Teach­ing feed­back vi­tal

Mt Druitt - St Mary's Standard (East) - - @SCHOOL -

YOUNG peo­ple spend 13 years in a for­mal school set­ting where they are reg­u­larly as­sessed on what they have learned.

Stu­dent as­sess­ments are about know­ing what the stu­dent can and can’t do at a par­tic­u­lar point in time.

How­ever, as­sess­ments can also pro­vide good teach­ers with valu­able in­sights into their own abil­ity.

They should lead to teach­ers ask­ing them­selves ques­tions about their own prac­tice: what does the stu­dent un­der­stand? What do I need to spend more time on? What hasn’t worked for them? What do I need to change to sup­port this stu­dent?

We don’t of­ten see as­sess­ments in this light be­cause too much em­pha­sis is placed on eval­u­at­ing stu­dents’ learn­ing and not the teacher’s teach­ing.

It is im­por­tant to re­mem­ber that good teach­ers not only teach, they learn as well. They are con­tin­u­ally learn­ing about their stu­dents’ ca­pa­bil­i­ties as well as their own in or­der to in­form their fu­ture les­son plan­ning.

Just as teach­ers pro­vide stu­dents feed­back as part of their learn­ing, teach­ers also need to re­ceive reg­u­lar feed­back. In the in­dus­trial model of school­ing this does not come nat­u­rally be­cause teach­ers are seen to be the author­ity in learn­ing.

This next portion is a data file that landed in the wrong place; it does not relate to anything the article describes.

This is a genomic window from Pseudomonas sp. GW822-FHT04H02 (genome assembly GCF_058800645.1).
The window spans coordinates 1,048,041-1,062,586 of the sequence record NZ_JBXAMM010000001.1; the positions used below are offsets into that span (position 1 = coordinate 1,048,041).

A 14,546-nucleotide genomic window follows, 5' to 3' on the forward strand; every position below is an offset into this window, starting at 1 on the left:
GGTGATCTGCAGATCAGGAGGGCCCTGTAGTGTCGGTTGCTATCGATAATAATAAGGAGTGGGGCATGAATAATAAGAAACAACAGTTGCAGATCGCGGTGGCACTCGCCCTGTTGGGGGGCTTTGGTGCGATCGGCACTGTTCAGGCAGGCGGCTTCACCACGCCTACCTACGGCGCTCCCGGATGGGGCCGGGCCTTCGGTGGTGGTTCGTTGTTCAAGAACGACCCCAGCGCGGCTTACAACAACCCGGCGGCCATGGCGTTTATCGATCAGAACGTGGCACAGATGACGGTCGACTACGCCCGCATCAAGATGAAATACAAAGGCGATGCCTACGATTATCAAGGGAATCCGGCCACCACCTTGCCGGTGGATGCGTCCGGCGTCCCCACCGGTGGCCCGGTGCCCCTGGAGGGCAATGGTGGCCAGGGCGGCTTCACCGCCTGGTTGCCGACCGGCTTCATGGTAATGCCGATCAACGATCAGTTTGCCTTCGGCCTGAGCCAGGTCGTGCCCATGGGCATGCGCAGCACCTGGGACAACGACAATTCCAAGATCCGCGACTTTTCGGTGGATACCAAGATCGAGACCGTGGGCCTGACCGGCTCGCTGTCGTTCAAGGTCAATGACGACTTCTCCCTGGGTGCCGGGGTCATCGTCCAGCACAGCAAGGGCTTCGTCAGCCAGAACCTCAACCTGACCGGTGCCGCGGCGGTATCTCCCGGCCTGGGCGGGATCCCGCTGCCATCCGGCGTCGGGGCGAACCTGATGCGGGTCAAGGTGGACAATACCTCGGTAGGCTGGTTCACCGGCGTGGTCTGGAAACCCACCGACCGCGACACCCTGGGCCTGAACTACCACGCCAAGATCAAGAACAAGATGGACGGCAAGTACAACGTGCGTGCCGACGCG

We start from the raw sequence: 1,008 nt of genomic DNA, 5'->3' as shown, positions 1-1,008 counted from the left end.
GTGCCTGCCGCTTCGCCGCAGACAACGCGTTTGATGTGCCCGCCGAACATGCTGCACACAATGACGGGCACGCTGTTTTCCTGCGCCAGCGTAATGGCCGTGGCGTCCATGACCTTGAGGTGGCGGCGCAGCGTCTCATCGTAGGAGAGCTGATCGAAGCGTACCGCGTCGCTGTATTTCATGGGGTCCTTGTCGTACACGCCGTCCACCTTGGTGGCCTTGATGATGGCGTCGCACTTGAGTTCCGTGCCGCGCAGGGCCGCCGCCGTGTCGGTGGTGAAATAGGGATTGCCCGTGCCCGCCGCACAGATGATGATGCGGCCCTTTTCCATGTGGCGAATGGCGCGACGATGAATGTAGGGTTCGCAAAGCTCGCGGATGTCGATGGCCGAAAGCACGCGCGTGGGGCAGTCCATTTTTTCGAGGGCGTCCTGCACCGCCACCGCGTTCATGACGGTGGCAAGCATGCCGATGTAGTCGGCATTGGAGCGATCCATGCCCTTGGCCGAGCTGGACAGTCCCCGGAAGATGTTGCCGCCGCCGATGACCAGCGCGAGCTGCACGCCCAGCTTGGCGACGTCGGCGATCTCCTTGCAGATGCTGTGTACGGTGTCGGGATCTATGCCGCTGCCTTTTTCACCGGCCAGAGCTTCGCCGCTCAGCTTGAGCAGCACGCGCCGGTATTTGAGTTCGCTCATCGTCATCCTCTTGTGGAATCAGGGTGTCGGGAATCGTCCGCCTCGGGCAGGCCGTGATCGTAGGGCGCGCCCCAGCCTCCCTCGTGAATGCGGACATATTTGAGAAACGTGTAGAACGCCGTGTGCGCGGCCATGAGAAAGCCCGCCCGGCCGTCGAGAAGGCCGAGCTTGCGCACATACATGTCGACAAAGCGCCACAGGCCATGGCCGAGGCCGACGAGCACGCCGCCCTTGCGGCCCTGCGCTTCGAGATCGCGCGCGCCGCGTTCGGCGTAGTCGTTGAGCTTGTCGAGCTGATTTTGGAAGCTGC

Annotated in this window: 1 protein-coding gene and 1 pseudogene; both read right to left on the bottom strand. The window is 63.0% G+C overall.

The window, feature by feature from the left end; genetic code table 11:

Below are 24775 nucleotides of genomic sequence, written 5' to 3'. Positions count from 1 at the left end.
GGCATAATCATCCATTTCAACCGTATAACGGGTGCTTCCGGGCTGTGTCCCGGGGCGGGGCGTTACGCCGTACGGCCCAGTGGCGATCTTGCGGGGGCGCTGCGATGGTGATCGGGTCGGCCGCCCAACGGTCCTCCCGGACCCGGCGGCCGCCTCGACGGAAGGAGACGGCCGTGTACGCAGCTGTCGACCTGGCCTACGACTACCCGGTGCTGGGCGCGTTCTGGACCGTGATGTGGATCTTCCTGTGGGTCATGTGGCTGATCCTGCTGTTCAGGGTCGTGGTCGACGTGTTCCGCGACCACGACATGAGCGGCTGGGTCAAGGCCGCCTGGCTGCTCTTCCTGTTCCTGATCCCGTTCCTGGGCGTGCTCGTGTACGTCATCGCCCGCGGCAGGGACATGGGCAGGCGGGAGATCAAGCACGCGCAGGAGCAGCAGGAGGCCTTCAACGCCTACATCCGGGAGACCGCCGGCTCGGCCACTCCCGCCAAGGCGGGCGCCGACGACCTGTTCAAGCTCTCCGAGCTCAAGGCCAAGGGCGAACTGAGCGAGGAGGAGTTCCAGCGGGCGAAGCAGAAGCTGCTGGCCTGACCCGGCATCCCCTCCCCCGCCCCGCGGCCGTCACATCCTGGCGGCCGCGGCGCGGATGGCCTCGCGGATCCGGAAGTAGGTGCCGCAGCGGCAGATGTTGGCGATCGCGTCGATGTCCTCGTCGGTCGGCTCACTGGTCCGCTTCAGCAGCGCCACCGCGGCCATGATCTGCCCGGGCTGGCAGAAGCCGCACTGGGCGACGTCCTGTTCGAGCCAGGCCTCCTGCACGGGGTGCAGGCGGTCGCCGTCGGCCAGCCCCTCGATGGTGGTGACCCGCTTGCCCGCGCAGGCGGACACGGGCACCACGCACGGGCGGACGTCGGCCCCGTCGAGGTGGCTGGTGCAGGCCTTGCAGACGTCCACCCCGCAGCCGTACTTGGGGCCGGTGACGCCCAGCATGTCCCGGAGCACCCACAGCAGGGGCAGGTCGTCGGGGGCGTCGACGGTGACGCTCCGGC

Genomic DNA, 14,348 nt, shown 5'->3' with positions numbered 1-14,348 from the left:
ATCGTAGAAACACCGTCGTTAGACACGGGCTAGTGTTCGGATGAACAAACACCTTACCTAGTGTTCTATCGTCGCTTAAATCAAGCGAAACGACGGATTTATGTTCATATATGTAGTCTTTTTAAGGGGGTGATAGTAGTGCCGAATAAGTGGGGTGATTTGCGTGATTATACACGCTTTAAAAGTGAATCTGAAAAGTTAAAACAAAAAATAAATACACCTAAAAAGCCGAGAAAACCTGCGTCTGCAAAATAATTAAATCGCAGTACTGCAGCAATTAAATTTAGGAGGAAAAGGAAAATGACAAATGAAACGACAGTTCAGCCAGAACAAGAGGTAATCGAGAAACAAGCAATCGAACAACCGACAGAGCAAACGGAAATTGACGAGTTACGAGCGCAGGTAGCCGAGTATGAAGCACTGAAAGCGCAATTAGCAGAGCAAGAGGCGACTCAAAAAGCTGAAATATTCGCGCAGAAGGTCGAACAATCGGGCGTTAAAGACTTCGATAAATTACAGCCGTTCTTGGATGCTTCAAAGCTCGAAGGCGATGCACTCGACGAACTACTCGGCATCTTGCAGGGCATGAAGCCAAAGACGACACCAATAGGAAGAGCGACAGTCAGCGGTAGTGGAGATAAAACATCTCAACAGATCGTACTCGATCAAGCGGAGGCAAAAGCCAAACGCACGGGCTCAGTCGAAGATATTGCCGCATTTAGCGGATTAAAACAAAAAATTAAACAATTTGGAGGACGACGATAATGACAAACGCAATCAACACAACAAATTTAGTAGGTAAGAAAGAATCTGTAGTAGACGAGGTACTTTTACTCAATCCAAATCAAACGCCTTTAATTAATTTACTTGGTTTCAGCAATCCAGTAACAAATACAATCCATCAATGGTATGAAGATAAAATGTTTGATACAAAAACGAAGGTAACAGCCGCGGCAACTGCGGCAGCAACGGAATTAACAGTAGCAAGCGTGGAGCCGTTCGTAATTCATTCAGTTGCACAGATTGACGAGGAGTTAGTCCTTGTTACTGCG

Feed­back should not be seen as some­thing to beat teach­ers over the head with, rather, it is about work­ing col­lab­o­ra­tively for con­tin­u­ous im­prove­ment.

For ex­am­ple, teach­ers can start ask­ing stu­dents if their les­son was en­gag­ing or if they could have ap­proached it in a dif­fer­ent way.

I even know of some teach­ers who have in­tro­duced an emoti­con sys­tem for stu­dents to in­di­cate how well they un­der­stood the les­son.

This level of feed­back re­quires build­ing a cul­ture of trust and open­ness be­tween the stu­dent and teacher and re­quires a ma­ture work­force who un­der­stand the value of con­struc­tive feed­back.

When we are com­mit­ted to ask­ing ques­tions about ‘‘how can we do this bet­ter?’’, we are help­ing to cre­ate a cul­ture where ev­ery­one is fo­cused on im­prov­ing.

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